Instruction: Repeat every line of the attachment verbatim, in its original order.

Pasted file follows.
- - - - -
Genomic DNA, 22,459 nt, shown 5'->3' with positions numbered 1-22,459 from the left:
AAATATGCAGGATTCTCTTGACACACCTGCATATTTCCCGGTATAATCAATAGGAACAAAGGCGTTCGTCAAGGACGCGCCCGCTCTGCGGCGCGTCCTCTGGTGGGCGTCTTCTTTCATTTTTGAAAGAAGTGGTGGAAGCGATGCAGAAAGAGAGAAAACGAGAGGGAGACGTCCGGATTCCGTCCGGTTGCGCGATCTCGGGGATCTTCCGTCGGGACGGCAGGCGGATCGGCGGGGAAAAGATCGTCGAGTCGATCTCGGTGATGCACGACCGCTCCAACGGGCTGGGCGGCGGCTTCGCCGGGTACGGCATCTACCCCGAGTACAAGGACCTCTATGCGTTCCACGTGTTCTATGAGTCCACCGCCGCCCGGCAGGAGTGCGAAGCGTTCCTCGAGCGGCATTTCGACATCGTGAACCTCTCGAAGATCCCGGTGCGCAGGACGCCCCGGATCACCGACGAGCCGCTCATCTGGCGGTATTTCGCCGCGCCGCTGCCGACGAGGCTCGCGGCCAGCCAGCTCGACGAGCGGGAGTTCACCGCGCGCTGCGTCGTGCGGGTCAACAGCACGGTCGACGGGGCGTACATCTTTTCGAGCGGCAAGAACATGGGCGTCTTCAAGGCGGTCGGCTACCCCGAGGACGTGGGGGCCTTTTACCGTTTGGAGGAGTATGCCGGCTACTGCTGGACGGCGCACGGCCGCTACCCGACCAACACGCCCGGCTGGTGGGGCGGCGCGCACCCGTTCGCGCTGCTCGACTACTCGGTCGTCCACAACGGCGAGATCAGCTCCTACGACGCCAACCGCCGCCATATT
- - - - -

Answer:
Genomic DNA, 22,459 nt, shown 5'->3' with positions numbered 1-22,459 from the left:
AAATATGCAGGATTCTCTTGACACACCTGCATATTTCCCGGTATAATCAATAGGAACAAAGGCGTTCGTCAAGGACGCGCCCGCTCTGCGGCGCGTCCTCTGGTGGGCGTCTTCTTTCATTTTTGAAAGAAGTGGTGGAAGCGATGCAGAAAGAGAGAAAACGAGAGGGAGACGTCCGGATTCCGTCCGGTTGCGCGATCTCGGGGATCTTCCGTCGGGACGGCAGGCGGATCGGCGGGGAAAAGATCGTCGAGTCGATCTCGGTGATGCACGACCGCTCCAACGGGCTGGGCGGCGGCTTCGCCGGGTACGGCATCTACCCCGAGTACAAGGACCTCTATGCGTTCCACGTGTTCTATGAGTCCACCGCCGCCCGGCAGGAGTGCGAAGCGTTCCTCGAGCGGCATTTCGACATCGTGAACCTCTCGAAGATCCCGGTGCGCAGGACGCCCCGGATCACCGACGAGCCGCTCATCTGGCGGTATTTCGCCGCGCCGCTGCCGACGAGGCTCGCGGCCAGCCAGCTCGACGAGCGGGAGTTCACCGCGCGCTGCGTCGTGCGGGTCAACAGCACGGTCGACGGGGCGTACATCTTTTCGAGCGGCAAGAACATGGGCGTCTTCAAGGCGGTCGGCTACCCCGAGGACGTGGGGGCCTTTTACCGTTTGGAGGAGTATGCCGGCTACTGCTGGACGGCGCACGGCCGCTACCCGACCAACACGCCCGGCTGGTGGGGCGGCGCGCACCCGTTCGCGCTGCTCGACTACTCGGTCGTCCACAACGGCGAGATCAGCTCCTACGACGCCAACCGCCGCCATATT